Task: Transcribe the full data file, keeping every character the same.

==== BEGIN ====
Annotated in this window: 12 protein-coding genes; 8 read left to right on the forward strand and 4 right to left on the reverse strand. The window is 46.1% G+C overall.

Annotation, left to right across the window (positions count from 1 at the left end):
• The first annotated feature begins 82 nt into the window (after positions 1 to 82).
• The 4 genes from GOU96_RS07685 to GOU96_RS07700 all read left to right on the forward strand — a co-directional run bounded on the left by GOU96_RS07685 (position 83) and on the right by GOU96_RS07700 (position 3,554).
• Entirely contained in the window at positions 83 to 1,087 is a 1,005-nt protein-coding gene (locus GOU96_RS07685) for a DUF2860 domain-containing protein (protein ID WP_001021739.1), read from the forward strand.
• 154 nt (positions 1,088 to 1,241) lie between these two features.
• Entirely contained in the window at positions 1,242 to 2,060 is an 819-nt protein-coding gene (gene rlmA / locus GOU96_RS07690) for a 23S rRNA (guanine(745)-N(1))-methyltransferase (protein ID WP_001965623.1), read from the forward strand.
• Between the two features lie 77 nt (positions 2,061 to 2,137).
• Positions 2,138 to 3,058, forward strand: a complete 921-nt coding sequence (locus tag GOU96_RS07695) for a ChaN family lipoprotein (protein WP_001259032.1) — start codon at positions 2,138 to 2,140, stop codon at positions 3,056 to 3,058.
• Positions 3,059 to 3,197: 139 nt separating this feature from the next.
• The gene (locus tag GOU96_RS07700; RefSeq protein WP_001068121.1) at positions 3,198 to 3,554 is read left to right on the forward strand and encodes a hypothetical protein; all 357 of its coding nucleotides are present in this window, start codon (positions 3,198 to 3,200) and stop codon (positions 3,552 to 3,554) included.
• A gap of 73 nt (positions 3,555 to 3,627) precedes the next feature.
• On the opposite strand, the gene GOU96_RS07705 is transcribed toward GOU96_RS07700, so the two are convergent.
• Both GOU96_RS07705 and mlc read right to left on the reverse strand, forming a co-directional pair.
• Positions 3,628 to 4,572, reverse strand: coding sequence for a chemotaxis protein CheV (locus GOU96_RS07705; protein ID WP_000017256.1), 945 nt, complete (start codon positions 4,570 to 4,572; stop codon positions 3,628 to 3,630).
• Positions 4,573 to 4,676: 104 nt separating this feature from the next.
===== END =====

Annotated in this window: 12 protein-coding genes; 8 read left to right on the forward strand and 4 right to left on the reverse strand. The window is 46.1% G+C overall.

Annotation, left to right across the window (positions count from 1 at the left end):
• The first annotated feature begins 82 nt into the window (after positions 1 to 82).
• The 4 genes from GOU96_RS07685 to GOU96_RS07700 all read left to right on the forward strand — a co-directional run bounded on the left by GOU96_RS07685 (position 83) and on the right by GOU96_RS07700 (position 3,554).
• Entirely contained in the window at positions 83 to 1,087 is a 1,005-nt protein-coding gene (locus GOU96_RS07685) for a DUF2860 domain-containing protein (protein ID WP_001021739.1), read from the forward strand.
• 154 nt (positions 1,088 to 1,241) lie between these two features.
• Entirely contained in the window at positions 1,242 to 2,060 is an 819-nt protein-coding gene (gene rlmA / locus GOU96_RS07690) for a 23S rRNA (guanine(745)-N(1))-methyltransferase (protein ID WP_001965623.1), read from the forward strand.
• Between the two features lie 77 nt (positions 2,061 to 2,137).
• Positions 2,138 to 3,058, forward strand: a complete 921-nt coding sequence (locus tag GOU96_RS07695) for a ChaN family lipoprotein (protein WP_001259032.1) — start codon at positions 2,138 to 2,140, stop codon at positions 3,056 to 3,058.
• Positions 3,059 to 3,197: 139 nt separating this feature from the next.
• The gene (locus tag GOU96_RS07700; RefSeq protein WP_001068121.1) at positions 3,198 to 3,554 is read left to right on the forward strand and encodes a hypothetical protein; all 357 of its coding nucleotides are present in this window, start codon (positions 3,198 to 3,200) and stop codon (positions 3,552 to 3,554) included.
• A gap of 73 nt (positions 3,555 to 3,627) precedes the next feature.
• On the opposite strand, the gene GOU96_RS07705 is transcribed toward GOU96_RS07700, so the two are convergent.
• Both GOU96_RS07705 and mlc read right to left on the reverse strand, forming a co-directional pair.
• Positions 3,628 to 4,572, reverse strand: coding sequence for a chemotaxis protein CheV (locus GOU96_RS07705; protein ID WP_000017256.1), 945 nt, complete (start codon positions 4,570 to 4,572; stop codon positions 3,628 to 3,630).
• Positions 4,573 to 4,676: 104 nt separating this feature from the next.